Training frontline staff in psychosocial approaches to harm reduction


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Presentation to World Congress Cognitive and Behavioural Psychotherapies. Barcelona 2007. Modified version presented at IHRA Bangkok, 2009.

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Training frontline staff in psychosocial approaches to harm reduction

  1. 1. Lost and found in translation: Sharing cognitive Behaviour therapy skills in Mauritius Frank Ryan Consultant Clinical Psychologist Honorary Research Fellow CNWL NHS Foundation Trust Birkbeck College London University of London
  2. 2. Background and Overview • Spread of HIV through injecting drug use • Need to engage injecting drug users into treatment • Health and social care professionals need to acquire appropriate knowledge and skills • Conclusion is that basic behaviour change techniques can travel
  3. 3.
  4. 4.
  5. 5. Tuesday 7th Weds 8th Friday 10th Thursday 9th Saturday 11th Opening Motivating Impulse Affect Implementing Ceremony & Engaging Control: Using regulation: CHANGE: Cognitive – Introduction Drug Users Using How to apply Cognitive – Setting the Into behaviour what we have Scene; treatment therapy to behaviour learned. managing (Lecture, cope with therapy to cope expectations. Video & urges and with negative Evaluation. Group work) craving mood states Lunch Lunch Lunch Lunch Lunch Introducing Reflective Video Video Closing the listening and demonstration Demonstration Ceremony CHANGE giving & practice: & practice: Programme Feedback teaching Identifying (discussion clients to negative and and practice) manage unhelpful craving & thinking in urges ourselves and clients
  6. 6. Sign of the times
  7. 7. Its all about CHANGE • Change • The role of the therapist is to Habits provide treatment aimed at • And helping the client acquire insight and self- regulation skills. This • Negative involves working with addictive behaviour and emotional • Generation of dysregulation in a structured, • hierarchical way. Emotion
  8. 8. Keep it simple; keep it focused • The CHANGE model was designed to enable the wider application of CBT techniques among workers in substance misuse and c0- morbidity areas. • It provides a simple hierarchy to inform treatment planning: address substance misuse/impulse control in advance of emotional disorders –not least because the latter are made worse by the former.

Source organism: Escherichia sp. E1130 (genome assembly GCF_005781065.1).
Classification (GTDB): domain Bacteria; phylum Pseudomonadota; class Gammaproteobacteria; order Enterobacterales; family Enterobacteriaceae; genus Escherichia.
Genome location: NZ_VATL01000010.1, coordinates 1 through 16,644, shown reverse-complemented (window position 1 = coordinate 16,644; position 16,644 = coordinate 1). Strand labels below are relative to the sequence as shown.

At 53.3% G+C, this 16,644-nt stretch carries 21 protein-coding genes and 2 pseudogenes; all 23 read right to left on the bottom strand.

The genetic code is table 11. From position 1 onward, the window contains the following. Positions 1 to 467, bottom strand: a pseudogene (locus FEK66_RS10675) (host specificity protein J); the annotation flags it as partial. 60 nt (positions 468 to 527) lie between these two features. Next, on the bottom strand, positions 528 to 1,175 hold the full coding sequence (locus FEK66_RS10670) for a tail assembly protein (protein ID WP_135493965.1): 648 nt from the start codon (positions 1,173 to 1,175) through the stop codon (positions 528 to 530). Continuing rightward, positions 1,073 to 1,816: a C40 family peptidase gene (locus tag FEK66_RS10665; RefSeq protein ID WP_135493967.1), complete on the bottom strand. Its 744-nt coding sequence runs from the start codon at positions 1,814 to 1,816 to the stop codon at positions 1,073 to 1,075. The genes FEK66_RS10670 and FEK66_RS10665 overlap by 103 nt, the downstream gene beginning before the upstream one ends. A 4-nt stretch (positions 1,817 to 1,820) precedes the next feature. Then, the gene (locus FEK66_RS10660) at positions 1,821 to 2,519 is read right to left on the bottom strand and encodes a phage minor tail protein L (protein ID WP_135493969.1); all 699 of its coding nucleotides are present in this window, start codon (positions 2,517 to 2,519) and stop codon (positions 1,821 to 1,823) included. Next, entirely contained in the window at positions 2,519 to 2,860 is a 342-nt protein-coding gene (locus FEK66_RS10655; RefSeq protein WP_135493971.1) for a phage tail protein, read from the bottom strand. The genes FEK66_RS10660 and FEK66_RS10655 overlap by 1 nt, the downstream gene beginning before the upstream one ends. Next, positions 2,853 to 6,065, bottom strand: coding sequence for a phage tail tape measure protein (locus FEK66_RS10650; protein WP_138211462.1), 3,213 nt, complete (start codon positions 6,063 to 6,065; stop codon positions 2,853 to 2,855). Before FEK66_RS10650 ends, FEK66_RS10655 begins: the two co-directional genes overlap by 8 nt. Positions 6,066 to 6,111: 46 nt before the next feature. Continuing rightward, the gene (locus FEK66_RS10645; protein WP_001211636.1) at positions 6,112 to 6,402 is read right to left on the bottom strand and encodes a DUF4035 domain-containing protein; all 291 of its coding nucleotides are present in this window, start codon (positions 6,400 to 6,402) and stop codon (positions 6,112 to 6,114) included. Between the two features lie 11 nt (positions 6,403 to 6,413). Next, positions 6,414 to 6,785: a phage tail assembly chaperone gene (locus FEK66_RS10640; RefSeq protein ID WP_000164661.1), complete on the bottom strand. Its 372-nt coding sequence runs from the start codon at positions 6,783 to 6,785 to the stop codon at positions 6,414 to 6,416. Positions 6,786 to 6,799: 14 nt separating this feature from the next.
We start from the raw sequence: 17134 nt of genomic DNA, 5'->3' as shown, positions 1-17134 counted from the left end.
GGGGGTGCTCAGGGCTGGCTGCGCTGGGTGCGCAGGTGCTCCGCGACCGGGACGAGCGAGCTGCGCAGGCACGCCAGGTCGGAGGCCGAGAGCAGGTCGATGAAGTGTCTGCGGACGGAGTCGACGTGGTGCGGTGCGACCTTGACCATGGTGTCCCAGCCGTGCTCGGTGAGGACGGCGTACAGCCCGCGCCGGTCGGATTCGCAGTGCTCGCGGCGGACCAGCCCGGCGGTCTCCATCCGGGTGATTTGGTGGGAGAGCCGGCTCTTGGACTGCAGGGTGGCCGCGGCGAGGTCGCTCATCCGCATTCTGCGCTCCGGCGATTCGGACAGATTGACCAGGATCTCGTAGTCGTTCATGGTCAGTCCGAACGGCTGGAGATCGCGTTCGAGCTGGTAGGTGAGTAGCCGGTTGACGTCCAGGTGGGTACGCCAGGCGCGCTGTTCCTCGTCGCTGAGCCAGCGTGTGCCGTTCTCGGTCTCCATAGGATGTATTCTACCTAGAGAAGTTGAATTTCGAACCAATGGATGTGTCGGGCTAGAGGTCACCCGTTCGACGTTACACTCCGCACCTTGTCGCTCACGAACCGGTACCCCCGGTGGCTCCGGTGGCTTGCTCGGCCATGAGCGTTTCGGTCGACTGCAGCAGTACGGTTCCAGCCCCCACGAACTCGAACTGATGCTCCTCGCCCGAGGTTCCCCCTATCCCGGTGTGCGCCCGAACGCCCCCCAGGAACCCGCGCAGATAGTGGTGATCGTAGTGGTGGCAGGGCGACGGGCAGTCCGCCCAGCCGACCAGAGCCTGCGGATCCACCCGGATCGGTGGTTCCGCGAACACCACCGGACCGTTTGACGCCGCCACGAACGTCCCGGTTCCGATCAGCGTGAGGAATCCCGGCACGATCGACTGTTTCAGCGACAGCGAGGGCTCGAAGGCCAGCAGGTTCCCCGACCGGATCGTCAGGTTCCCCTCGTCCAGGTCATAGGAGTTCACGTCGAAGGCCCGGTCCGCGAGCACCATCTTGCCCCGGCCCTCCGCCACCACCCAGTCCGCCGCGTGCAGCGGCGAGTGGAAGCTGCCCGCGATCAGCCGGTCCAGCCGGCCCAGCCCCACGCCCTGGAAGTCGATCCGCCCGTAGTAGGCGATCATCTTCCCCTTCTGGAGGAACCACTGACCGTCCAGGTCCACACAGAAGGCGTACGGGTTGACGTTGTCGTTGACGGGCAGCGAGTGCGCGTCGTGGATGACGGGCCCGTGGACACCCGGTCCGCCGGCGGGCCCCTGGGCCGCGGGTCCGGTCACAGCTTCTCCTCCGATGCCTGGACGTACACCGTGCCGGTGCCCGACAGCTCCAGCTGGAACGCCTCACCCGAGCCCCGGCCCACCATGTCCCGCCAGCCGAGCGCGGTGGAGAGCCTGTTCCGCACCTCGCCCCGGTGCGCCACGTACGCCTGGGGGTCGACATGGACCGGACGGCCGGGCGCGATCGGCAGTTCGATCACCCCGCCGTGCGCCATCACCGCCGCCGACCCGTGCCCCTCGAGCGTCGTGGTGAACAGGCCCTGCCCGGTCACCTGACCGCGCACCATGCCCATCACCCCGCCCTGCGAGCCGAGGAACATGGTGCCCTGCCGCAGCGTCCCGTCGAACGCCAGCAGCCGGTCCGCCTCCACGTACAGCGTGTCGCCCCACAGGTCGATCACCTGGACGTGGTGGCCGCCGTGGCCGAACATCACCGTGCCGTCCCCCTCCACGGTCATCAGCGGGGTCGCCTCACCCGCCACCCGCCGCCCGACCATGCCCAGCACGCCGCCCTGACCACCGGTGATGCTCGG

9. 9. The Four “M’s” • Motivate (and engage) • Manage impulses to use • Manage your mood • Maintain lifestyle change
  10. 10. Feedback • The overall mean score was 9.36 • Range 8-10 • Median 10. • “We would wish that the course can continue so as we can be better professionals to alleviate clients lives, to have a better Mauritius. Many thanks to you Dr Ryan – God bless you.” • “Nice workshop-some practical sessions in London would also be most welcome”
  11. 11. Do’ s and Don’t s • Encourage small group • Use complex models work in local language • Pre-packaged training • Present simple model of materials such as DVDs change but supply < “unless home background reading for grown”> those more likely to benefit from this • Emphasise pre-existing core skills and reinforce their use
  12. 12. Conclusions (i) • The pragmatic nature of CBT contributed to its success in a diverse cultural context. • The most highly rated session was an exercise to structure a keyworking session and use techniques such as active listening, expressing accurate empathy, giving feedback and goal setting.
  13. 13. Conclusions (ii)  Sharing skills is crucial but skills will not share themselves!! Sustained effort over a long period of time is essential.  High level visible support is essential to launch and to sustain new initiatives  WCBCT should address the challenge of a global role
  14. 14. Acknowledgements United Nations Office on Drugs and Crime Central &North West London NHS Foundation Trust & colleagues on CBT Diploma Course. National Treatment & Rehabilitation Centre for Substance Abuse (Republic of Mauritius)